Announcing The Free! Summit... And Some Other Speaking Gigs

from the talk-talk-talk dept

As regular readers of this site know, I'm pretty passionate about how businesses need to understand the economics of "free" in figuring out how to create business models that work. So, I'm excited to announce that I'll be hosting and emceeing the newly announced Free! Summit, to be held in Silicon Valley on May 11th.

Chris Anderson (whose book on "Free" will be coming out in just a few months) will be keynoting, and we're pulling together the rest of the participants as well. The event is being produced by the fine folks from Tech Policy Central, and works as a nice lead-in to their Tech Policy Summit that will start immediately after the Free! Summit concludes. In fact, attending the Free! Summit gets you access to the opening session of the Tech Policy Summit as well. And, yes, registration to The Free! Summit is, in fact, free. But... there are a limited number of seats, so sign up now. Also, we're very much looking for individuals or organizations interested in presenting case studies on how they've used free as a part of their business model. We already have a few lined up, but feel free to suggest others of interest.

I hope that many of you can join us for what I'm sure will be a great series of discussions on "free" and what it means for business models, policy and the economy.
Separately, there are a few other events I'll be participating in that are worth mentioning:
  • First up, I'm going to be keynoting the Leadership Music Digital Summit in Nashville, Tennessee, to be held on March 23 -- March 25th, where I'll be doing an updated version of my MidemNet talk. It's yet another chance to talk with folks from in and around the music industry.

  • Next, I'm thrilled to be keynoting the Mesh Conference in Toronto, Canada, being held April 7th and 8th. I've attended Mesh the past two years, and it's a fantastic event for (as they say) connecting, sharing and inspiring around all sorts of new ideas relating to the internet, media and new business models. That talk will be a brand new one focusing on digital media business models, followed by an interview with Mathew Ingram and a Q&A. If you're in the Toronto area, don't miss it.

  • Also, the week of March 8 - 14th, I'll (once again) be in Edinburgh, Scotland, giving a whole series of talks at the University of Edinburgh. I'm not entirely sure which of the talks are public and which are for students only, but two events that I know are public are the talk I'll be giving to the Edinburgh Entrepreneurship Club on What Makes Silicon Valley, Silicon Valley on March 10th and then I'll be attending/participating at a special BarCamp Scotland on March 14th.

  • Because I'm in Scotland that week, I won't be able to attend Canadian Music Week in person in Toronto, unfortunately, but they will be showing my MidemNet talk during one of the sessions on music business models.

  • Finally, unfortunately with all the travel on my schedule, I'm going to be unable to personally attend David Isenberg's fantastic Freedom to Connect even in Washington DC on March 30th and 31st, but if you're anywhere in the area, you shouldn't miss it. It's a great event focused on "the emerging internet economy" with a strong focus on the policy angles related to internet connectivity these days. You're probably already aware of Isenberg from his regular writings on the subject, but he pulls together such a great braintrust for his events that you'd be crazy to miss it if you're in the area. And, along those lines, he's agreed to offer Techdirt readers a special $100 discount on registering for the event. Prices actually go up this Saturday, so if you want to attend, you should register now...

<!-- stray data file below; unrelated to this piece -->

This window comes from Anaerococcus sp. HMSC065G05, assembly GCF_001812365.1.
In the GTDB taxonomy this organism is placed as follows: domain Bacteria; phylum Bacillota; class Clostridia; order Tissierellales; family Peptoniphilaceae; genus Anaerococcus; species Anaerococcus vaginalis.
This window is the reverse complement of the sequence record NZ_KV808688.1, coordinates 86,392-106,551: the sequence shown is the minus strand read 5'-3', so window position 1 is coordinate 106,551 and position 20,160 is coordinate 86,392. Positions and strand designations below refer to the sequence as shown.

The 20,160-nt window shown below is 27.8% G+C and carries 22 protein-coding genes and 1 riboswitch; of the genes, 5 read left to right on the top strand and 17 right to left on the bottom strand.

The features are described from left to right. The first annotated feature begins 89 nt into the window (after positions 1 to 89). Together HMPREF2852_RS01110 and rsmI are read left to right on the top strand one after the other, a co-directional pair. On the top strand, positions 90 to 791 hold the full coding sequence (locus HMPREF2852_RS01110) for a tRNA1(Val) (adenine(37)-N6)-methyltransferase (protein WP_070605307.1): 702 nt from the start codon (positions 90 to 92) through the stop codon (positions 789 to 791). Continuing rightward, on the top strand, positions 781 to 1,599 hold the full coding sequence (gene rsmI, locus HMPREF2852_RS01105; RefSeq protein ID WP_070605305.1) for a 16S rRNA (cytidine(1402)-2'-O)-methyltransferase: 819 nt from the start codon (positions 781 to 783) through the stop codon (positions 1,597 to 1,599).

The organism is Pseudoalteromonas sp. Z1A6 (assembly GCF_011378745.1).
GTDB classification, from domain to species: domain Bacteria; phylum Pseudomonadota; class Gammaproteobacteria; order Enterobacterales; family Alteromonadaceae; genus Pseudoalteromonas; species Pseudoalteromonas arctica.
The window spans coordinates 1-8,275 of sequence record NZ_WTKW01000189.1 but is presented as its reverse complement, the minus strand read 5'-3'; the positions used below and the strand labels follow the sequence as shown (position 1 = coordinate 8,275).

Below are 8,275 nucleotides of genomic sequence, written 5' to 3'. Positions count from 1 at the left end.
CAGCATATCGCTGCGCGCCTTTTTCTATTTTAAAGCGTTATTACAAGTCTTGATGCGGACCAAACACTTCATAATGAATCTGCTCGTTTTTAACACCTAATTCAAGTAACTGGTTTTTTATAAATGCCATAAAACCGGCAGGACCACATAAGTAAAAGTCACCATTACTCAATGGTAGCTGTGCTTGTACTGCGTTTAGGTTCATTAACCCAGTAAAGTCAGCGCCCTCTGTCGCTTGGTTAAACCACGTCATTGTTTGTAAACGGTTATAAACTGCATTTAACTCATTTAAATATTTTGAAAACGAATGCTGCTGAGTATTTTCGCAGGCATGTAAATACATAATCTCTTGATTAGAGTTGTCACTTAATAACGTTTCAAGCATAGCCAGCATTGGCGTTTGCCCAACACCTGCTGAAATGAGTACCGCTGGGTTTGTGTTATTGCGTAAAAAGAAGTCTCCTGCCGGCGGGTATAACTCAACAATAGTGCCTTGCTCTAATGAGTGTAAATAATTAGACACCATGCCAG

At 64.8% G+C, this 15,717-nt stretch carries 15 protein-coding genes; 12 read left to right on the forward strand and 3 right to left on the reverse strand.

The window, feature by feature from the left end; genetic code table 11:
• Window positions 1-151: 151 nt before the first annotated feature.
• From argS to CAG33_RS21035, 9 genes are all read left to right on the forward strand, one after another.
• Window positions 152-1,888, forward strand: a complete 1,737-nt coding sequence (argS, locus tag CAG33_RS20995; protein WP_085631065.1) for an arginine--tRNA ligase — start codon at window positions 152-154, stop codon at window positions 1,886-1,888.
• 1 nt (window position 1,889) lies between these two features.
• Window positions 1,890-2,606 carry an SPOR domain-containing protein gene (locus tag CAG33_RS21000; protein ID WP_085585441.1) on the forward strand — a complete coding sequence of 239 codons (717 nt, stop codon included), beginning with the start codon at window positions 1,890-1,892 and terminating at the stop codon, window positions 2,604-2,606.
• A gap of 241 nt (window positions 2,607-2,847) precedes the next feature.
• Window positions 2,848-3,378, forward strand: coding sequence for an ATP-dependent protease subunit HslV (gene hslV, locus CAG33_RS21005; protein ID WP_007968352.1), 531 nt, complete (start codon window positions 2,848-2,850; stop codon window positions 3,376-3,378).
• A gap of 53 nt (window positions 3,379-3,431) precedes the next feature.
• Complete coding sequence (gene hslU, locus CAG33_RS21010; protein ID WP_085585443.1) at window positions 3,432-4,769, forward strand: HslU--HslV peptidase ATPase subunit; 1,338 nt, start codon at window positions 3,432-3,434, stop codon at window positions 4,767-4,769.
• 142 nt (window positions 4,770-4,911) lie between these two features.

That's it in terms of speaking events for now. There are, of course, a few other private speaking engagements that I'm doing (if you're interested in having me speak at private events, please contact us), and some other events that are in the works... In the meantime, I hope to see you at one of these events!

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  1. identicon
    Weird Harold, 1 Mar 2009 @ 7:42am

    Derek, cost based isn't the idea. There is a market value for music, and you have exactly made my point for me: The public no longer cares what it costs to make music because file sharing has lowered the value of music to absolutely nil. I suspect that most MP3 player owners have a 1000 to 1 ratio of paid for songs versus "borrowed" material in their players. Why? Because the market has been taught that music has no value. It's "free". It isn't a question of this beating that, they are all worthless now, with no more value than the lint in your pockets.

    As for consulting and telling the "truth", well, it is your truth and not really the full truth. The reality is that in less than 10 years, music distribution has increased exponentially and the music industry is looking at adjusted revenues lower than 1991. You need to tell their clients that thier products are probably the next thing to lose value in the market, as those who have no vested interest in the products "lend" them to millions of strangers without regard for what it costs to produce them.

    "free" is just a way to explain away and give credence to widespread theft of products. It has no true business model to support itself in the long run, because "free" means that all the people producing those products are making nothing or entering into an entirely risk based process. You wouldn't have seen your Blair Witch or heard your Avril Levigne without a business process to support them. Free kills the process, so it's only a matter of time before the products suffer.

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